God have mercy on us.
“Do you know that one of the great problems of our age is that we are governed by people who care more about feelings than they do about thoughts and ideas.”
“If you just set out to be liked, you will be prepared to compromise on anything at anytime, and would achieve nothing.”
“The problem with socialism is that you eventually run out of other people’s money.”
Oh how our nation could use your bold wisdom today.
Rest in Peace ma’am.
“And they two shall become one flesh.” -Ephesians 5:31
“Marriage can be but between two, one man and one woman, for it is impossible that more than two should as nearly and firmly be joined together as man and wife are. Almost every word in this law proves this doctrine. For it says ‘a man,’ not men; to ‘a wife,’ not to wives; to ‘his’ wife, not to another’s wife; ‘two,’ not more than two; ‘they’ two, not any two; and ‘one flesh,’ not many fleshes.”
William Gouge, Building a Godly Home, Vol. 1 A Holy Vision for Family Life
“If you tell a child that somebody has to be their friend, I suppose you can force the child to say, ‘This is my friend.’ But it changes the definition of what it means to be a friend.”
Recently, author Rob Bell announced his support of same-sex “marriage.” This does not necessarily come as a shock to anyone who has been paying attention to the trajectory he has been on ever since his book, Velvet Elvis, he is yet another in the swarm of public figures announcing this support of late.
And while I completely disagree with his position on the matter, my ultimate concern is the manner in which he comes to his conclusion. Regarding Evangelicalism, he says,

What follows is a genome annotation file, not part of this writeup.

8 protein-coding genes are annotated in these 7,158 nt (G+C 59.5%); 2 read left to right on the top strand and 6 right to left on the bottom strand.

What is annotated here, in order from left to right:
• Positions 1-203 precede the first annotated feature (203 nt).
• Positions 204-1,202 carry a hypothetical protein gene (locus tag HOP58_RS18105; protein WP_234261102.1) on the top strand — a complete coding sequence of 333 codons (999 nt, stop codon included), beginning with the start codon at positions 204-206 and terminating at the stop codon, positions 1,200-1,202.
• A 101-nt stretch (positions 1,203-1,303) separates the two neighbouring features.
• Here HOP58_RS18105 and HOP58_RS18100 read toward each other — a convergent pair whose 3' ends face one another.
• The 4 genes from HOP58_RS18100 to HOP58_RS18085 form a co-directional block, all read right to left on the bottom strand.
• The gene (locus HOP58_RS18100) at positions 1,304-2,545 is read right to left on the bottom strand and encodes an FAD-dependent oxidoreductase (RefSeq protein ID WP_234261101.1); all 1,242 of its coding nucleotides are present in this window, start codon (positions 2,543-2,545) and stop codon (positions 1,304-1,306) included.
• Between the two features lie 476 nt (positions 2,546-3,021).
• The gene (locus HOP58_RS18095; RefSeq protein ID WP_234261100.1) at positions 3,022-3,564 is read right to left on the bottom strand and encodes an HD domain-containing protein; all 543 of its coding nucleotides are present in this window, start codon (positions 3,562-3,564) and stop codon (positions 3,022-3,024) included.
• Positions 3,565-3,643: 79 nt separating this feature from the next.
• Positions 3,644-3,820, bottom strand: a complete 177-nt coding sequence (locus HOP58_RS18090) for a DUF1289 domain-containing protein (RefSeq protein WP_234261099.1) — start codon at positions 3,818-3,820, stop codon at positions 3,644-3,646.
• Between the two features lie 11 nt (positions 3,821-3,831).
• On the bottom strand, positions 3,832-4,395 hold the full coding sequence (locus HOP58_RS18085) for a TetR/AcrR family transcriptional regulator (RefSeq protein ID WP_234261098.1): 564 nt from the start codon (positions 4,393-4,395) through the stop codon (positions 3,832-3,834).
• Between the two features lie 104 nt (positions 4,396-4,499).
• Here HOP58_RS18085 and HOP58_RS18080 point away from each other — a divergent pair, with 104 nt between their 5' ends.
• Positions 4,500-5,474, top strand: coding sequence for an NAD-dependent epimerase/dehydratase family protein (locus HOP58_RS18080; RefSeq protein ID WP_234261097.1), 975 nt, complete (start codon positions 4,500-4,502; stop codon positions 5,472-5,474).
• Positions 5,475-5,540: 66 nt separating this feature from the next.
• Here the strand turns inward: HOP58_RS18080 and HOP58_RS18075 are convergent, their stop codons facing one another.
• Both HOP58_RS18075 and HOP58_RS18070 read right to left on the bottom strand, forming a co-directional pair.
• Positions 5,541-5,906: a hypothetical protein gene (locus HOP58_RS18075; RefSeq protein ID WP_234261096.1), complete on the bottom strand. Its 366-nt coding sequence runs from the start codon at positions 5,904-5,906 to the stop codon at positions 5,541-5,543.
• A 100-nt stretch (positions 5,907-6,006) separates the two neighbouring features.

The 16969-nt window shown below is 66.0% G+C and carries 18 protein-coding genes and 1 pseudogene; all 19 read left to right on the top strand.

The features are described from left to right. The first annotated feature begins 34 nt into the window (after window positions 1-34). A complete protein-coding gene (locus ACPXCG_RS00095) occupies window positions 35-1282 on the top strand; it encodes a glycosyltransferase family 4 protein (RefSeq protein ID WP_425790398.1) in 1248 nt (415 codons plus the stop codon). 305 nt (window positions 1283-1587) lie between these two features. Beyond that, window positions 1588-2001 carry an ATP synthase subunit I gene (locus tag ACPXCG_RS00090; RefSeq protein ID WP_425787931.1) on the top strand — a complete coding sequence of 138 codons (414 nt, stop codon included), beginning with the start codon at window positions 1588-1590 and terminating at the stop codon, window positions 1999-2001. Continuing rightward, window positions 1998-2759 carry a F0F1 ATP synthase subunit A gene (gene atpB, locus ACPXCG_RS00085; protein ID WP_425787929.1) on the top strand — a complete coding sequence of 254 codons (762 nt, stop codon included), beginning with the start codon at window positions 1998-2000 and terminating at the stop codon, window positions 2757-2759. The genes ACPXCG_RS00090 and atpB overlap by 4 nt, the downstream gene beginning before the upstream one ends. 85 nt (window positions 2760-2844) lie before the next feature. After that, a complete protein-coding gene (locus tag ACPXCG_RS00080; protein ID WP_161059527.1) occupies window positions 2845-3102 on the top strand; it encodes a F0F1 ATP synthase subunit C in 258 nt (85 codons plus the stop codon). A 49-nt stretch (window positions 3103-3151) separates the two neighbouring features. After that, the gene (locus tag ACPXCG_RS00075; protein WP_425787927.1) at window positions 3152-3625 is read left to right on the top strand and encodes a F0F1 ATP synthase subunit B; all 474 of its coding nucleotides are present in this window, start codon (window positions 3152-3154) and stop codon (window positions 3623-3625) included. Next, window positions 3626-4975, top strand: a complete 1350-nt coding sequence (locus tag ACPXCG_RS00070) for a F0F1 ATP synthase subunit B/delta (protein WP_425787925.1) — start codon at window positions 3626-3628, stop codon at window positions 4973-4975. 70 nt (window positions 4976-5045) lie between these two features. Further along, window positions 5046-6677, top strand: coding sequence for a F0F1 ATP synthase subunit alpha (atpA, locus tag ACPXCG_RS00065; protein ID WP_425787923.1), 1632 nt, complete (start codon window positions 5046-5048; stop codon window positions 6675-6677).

”You sort of die or you adapt. And if you adapt, it means you have to come face to face with some of the ways we’ve talked about God, which don’t actually shape people into more loving, compassionate people.”
Bell argues that Evangelicalism needs to change or die. Culture, he posits, has changed. Christianity, then, must change as well or get left behind. This line of thinking is not new to this subject, or frankly to any other controversial subject that finds Christianity opposed to contemporary culture. This is mere cultural relativism. In Bell’s understanding, what is the anchor – the tether – to which Christianity or Evangelicalism is pictured as being tied to? We must adapt or die. Does that sound as though we are “held captive,” as the Reformer Martin Luther wrote, to the Word of God, or as though we are bound to the culture in which we live?
Have we misunderstood God’s Word for 2,000 years concerning God’s design for marriage? Is the notion of one man and one woman for life simply an archaic design thrust upon the text by Christendom and defended to the death? Or rather, are there many today like Bell who interpret God’s Word through a acceptable, cultural grid in order to determine what is and what is not acceptable teaching? Will culture receive someone who opposes same-sex unions, who maintains that God establishes order in the home and in the church, who believes that those opposed to God will receive eternal punishment for their rebellion?